The Large Magnitude Explosive Volcanic Eruptions (LaMEVE) database contains data on 1,883 Quaternary eruption records of magnitude (M) 4 and above and is publically accessible online via the British Geological Survey. Spatial and temporal analysis of the data indicates that the record is incomplete and is thus biased. The recorded distribution of volcanoes is variable on a global scale, with three-quarters of all volcanoes with M≥4 Quaternary activity located in the northern hemisphere and a quarter within Japan alone. The distribution of recorded eruptions does not strictly follow the spatial distribution of volcanoes and has distinct intra-regional variability, with about 40% of all recorded eruptions having occurred in Japan, reflecting in part the country’s efforts devoted to comprehensive volcanic studies. The number of eruptions in LaMEVE decreases with increasing age, exemplified by the recording of 50% of all known Quaternary eruptions during the last 20,000 years. Historical dating is prevalent from 1450 AD to the present day, substantially improving record completeness. The completeness of the record also improves as magnitude increases. This is demonstrated by the calculation of the median time, T50, for eruptions within given magnitude intervals, where 50% of eruptions are older than T50: T50 ranges from 5,070 years for M4-4.9 eruptions to 935,000 years for M≥8 eruptions. T50 follows a power law fit, suggesting a quantifiable relationship between eruption size and preservation potential of eruptive products. Several geographic regions have T50 ages of <250 years for the smallest (~M4) eruptions reflecting substantial levels of under-recording. There is evidence for latitudinal variation in eruptive activity, possibly due to the effects of glaciation. A peak in recorded activity is identified at 11 to 9 ka in high-latitude glaciated regions. This is absent in non-glaciated regions, supporting the hypothesis of increased volcanism due to ice unloading around this time. Record completeness and consequent interpretation of record limitations are important in understanding volcanism on global to local scales and must be considered during rigorous volcanic hazard and risk assessments. The study also indicates that there need to be improvements in the quality of data, including assessment of uncertainties in volume estimates.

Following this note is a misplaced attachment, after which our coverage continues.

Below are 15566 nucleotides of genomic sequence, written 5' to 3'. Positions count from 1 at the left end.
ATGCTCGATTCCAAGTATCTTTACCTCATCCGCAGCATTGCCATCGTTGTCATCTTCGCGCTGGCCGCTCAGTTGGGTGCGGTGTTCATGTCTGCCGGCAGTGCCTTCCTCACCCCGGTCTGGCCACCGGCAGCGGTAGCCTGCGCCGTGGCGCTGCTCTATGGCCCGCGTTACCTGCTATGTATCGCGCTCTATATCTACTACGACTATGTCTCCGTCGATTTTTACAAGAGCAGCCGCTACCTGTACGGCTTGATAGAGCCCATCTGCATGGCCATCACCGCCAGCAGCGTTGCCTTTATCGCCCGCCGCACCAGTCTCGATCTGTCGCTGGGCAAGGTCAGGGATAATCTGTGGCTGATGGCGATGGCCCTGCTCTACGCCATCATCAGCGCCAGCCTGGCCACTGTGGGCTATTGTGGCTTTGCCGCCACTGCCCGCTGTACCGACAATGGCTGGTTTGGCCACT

© 2014 Brown et al.; licensee Springer.
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